Upstairs Downstairs Dish: What You Need to Know About the Series 2 Premiere

The reboot of popular drama Upstairs Downstairs kicked off its second season on Masterpiece Classic with new characters, new relationships and a lot of drama both within Eaton Place and the wider world, as the prospect of war looms for England.  

While I may have had some misgivings following my whirlwind trip through Series 1 last week about how this new season might shake out, this first episode actually shows a lot of promise and I’m intrigued to see where things are going to go next week. Yes, there are some plot holes , several irritating character and one twist I just cannot comprehend, but on the whole, the pacing has improved and the episode feels more balanced storyline-wise. Click through and let’s chat about it.

So, what happened during the Upstairs Downstairs premiere?

A Time Jump and Lots of Changes.  Series 2 opens with Lady Agnes in the hospital, having another baby. This put us somewhere around a year and a half to two year time jump ahead from Series 1 and lots of things have changed, for both good and ill:

  • Lady Maud has died (SNIFF) and her half-sister Blanche has arrived to stay with the family.
  • Persie is still in Germany.
  • Rose is ill with what sounds like tuberculoisis and will be in the hospital for quite some time to come. (This was a plot twist added at the last minute to accommodate the real-life ill health of star Jean Marsh.)
  • Hallam’s previously presumed dead sister Pamela has come to stay at Eaton Place, since the building housing her hospital has been requisitioned by the War department.
  • Ivy the maid has apparently fallen off the face of the earth. I didn’t catch a mention of what happened to her (anyone know?), so perhaps we are to assume she’s just moved on.
  • There’s a new nanny, a new nanny’s maid and a new kitchen maid, none of whom’s names I have managed to learn.  The overly sassy new nanny's maid is sort of irritating, though. And since Harry the Driver has already made eyes at her, I think we can all assume that won't end well.
  • Harry the Driver is still employed, so I suppose we’re meant to assume he’s given up on the whole fascism thing.
  • Johnny the Footman is still employed, so I suppose we’re meant to assume he hasn’t stabbed anyone yet.
  • No sign of Eaton's adopted child Lotte, though. Is she still at boarding school?

The very beginning of this episode does drag a bit as all these changes are explained and we’re introduced to several new faces, but that’s okay. It’s plot exposition, it has to go somewhere – and it’s generally handled much more deftly than in the first episode of Series 1. 

I’m quite distressed about the death of Lady Maud – mostly because I adore Dame Eileen Atkins and think that there was more to do with her relationship with her son after the whole not-actually-dead sibling plot. Oh, well. I know the choice to leave the show was Atkins’ in the first place, but still. Alex Kingston, I love you, but you have some big shoes to fill.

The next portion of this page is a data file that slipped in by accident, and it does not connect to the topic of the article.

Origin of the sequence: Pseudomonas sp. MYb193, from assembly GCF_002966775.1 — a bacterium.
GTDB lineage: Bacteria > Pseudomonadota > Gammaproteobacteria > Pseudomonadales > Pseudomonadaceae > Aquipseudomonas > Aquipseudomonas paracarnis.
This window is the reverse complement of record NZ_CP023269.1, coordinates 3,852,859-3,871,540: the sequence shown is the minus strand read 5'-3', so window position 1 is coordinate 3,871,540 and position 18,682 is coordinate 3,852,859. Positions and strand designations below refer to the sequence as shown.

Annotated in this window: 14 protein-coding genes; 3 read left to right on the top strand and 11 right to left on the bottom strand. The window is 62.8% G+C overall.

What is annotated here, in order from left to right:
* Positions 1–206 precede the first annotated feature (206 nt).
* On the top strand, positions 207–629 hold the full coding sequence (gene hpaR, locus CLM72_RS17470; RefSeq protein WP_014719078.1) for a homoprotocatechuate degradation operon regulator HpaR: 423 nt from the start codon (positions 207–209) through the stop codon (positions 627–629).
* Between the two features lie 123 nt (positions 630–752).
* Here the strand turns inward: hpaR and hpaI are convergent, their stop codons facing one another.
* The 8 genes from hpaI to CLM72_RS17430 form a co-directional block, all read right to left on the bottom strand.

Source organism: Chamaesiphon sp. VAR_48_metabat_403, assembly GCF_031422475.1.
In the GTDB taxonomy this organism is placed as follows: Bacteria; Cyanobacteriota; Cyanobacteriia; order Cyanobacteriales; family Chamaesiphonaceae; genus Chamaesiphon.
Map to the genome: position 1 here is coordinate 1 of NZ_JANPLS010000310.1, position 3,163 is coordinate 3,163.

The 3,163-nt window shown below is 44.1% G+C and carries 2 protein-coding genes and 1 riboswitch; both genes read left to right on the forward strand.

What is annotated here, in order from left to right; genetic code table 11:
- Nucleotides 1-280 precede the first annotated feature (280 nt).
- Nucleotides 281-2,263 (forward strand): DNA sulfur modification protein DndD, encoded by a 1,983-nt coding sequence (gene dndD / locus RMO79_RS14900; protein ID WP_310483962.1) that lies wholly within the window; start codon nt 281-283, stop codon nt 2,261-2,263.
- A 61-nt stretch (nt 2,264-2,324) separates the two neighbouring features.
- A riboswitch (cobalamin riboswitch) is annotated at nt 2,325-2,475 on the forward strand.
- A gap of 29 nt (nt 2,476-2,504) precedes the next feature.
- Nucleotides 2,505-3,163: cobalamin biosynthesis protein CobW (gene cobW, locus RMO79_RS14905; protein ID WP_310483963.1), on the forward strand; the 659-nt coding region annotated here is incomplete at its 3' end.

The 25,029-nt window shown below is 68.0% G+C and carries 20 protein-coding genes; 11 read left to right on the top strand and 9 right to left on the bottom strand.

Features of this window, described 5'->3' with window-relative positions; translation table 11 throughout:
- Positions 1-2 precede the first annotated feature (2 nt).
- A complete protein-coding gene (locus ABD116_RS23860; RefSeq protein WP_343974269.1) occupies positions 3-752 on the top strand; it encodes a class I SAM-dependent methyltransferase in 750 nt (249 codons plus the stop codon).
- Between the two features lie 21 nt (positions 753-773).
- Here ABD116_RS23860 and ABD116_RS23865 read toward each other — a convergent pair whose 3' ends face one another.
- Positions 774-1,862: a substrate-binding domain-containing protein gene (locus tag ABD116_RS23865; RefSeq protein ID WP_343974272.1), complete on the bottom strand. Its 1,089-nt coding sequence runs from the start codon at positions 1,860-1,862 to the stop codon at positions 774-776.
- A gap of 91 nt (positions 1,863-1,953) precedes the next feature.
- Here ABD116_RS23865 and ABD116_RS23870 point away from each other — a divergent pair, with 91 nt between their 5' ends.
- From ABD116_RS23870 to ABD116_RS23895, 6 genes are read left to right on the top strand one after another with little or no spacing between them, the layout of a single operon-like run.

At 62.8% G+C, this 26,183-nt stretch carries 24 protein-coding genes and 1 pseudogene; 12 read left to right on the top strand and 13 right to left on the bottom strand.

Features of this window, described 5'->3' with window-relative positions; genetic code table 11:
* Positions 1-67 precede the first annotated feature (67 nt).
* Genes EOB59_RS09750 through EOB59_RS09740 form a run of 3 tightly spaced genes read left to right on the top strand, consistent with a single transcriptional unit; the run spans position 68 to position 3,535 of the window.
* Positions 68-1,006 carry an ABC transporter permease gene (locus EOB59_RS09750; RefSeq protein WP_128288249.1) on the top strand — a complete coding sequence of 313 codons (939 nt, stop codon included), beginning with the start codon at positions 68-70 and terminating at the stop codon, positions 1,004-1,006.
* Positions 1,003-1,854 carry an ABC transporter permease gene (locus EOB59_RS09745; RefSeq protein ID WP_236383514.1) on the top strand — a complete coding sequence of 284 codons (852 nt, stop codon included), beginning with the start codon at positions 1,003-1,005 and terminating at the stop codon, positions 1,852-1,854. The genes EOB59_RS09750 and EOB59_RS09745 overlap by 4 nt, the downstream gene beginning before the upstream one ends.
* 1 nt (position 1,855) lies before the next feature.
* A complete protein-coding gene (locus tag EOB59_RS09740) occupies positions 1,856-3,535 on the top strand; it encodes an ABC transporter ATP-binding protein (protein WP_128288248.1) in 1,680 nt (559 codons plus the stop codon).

Aunt Blanche Arrives.  Speaking of Kingston, the Doctor Who star joins the cast in this episode as Maud’s younger half-sister, Blanche Mottershead. She’s an archeologist (River Song shout-out, perhaps??), who has a somewhat creepy knowledge of what we’d probably call “new age” health treatments and an obvious desire to have her own way, all the time.. She arrived at Eaton place for her sister’s final illness and apparently has no plans to leave – and doesn’t care much that Hallam doesn’t really want her to stay. It’s a bit early to make a real call on her character – but so far she’s interesting enough. It’s good to have someone around who will push back at Agnes and Hallam – a role that needs to be filled with no Maud or Persie around – but her dismissal of Mr. Amanjit’s feelings about her going through all of Maud’s personal items was distressing.

She does get my vote for Line of the Night with her response to Mr. Amanjit’s random target practice in the backyard: “The spectacle has concluded. And since we are in England, I suggest you make some tea.” Since it appears that Kingston will inherit all of Atkins' fantstic one-liners, I may have to end up liking her no matter what else happens with the Blanche characer.

Johnny the Footman Strikes Again. Letting the clearly imbalanced Johnny rejoin Team Downstairs was never a favorite twist of mine – the character is irritating and I can’t get my head around a family as obsessed with status as the Hollands being okay with letting someone with a criminal record and a drinking problem back on their staff. But, whatever. Anyway, Johnny, my least favorite character, stars in my least favorite subplot of the evening – he doesn’t actually stab or attack anyone in this episode, but he does manage to commit a murder and kill one of my favorite characters, Lady Maud’s awesome monkey Solomon.